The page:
If multiple partners, including a primary race winning sponsor didn’t drop or abandon Brandon Brown or his race team, what could LGBCoin possibly have meant by their statements? To me, it’s become obvious. The main idea of the exclusive sponsorship deal was to inject the notion that this one company would be the only entity in the whole wide world that would dare to break the mold and sponsor poor Brandon Brown in his hour of need. Despite that being proven as patently false, and the quiet rewriting of the petition literature, this misinformation has already spread like wildfire to the NASCAR and greater racing communities at large. Heck, even the race team itself looks to be attempting to change the narrative put forth by its notable investor as either a measure of damage control or as a sudden attack of conscience on 1/12.

Any potential misunderstanding between NASCAR and LGBCoin’s people did nothing to help the situation, but there’s very little doubt that the cryptocurrency’s representation has acted in all manner of bad faith. Those who actually want to be a part of racing do not immediately turn into keyboard warriors the moment there’s any adversity. Some of those that claim to champion honesty, integrity and accountability in their political and personal ideals have been the first to throw facts and nuance aside at the prospect of feeling like a crusader against misused “woke-ism” or what ever BS they feel will help confirm their predisposed beliefs.

LGBCoin was contacted via email for comment but has yet to respond.

Myself, much like the subjects interviewed in this piece, wish nothing but success for Brandon Brown on a personal level. The Talladega win should have been a dream long realized, not one turned into a nightmare of shady looking business dealings and a divided fanbase. I hope he and the race team most of us came to love in recent years can find a way to weather the storm. NASCAR needs more of what they were, and perhaps less of what they represent right now. Daytona is right around the corner, let’s get back to racing.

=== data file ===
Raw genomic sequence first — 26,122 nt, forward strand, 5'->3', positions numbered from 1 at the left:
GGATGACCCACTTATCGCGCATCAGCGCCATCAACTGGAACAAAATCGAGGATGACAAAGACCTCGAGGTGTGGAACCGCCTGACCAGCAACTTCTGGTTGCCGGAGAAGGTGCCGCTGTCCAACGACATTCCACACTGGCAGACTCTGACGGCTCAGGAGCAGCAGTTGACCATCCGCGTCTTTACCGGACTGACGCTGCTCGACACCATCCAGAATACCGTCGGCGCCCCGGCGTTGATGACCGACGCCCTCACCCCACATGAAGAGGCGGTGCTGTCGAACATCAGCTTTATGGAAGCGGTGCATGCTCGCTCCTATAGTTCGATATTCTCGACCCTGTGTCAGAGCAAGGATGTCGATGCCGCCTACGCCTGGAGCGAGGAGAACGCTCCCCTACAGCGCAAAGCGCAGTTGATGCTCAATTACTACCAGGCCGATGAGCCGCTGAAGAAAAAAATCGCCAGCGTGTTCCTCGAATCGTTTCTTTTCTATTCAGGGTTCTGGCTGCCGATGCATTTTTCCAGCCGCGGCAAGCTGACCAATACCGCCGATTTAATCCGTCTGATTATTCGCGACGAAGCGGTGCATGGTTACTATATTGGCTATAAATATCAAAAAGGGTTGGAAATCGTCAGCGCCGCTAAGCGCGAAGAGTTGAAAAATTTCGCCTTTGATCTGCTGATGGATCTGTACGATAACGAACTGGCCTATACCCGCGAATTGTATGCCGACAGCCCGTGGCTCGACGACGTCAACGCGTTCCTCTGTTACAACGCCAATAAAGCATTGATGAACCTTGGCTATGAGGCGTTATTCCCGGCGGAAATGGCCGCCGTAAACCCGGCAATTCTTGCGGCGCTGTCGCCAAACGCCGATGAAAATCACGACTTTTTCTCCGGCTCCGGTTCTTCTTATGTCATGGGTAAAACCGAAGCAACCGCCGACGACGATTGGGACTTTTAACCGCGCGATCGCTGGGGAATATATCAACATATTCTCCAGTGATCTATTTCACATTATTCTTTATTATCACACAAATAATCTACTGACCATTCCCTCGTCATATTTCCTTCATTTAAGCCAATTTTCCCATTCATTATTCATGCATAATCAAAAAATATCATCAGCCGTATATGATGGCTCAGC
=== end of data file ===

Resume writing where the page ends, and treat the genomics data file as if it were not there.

UPDATE: Approximately three hours after this article was published on 1/13/2022, Brandon Brown issued the below statement on Twitter:

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4 comments

  1. If you get a W at Talladega, in a small team car. You don’t have issues getting sponsors. Clearly the guy is an up and coming racer. He is being black balled because of the chant. And pretending otherwise is a fools mission.

  2. Again the corporate pigs win again because this is there president but what do you expect from a socialist organization I don’t see why anybody with money can sponsor a car money is money whether it’s from The corporate thieves or and LGB coin way to go nasjunk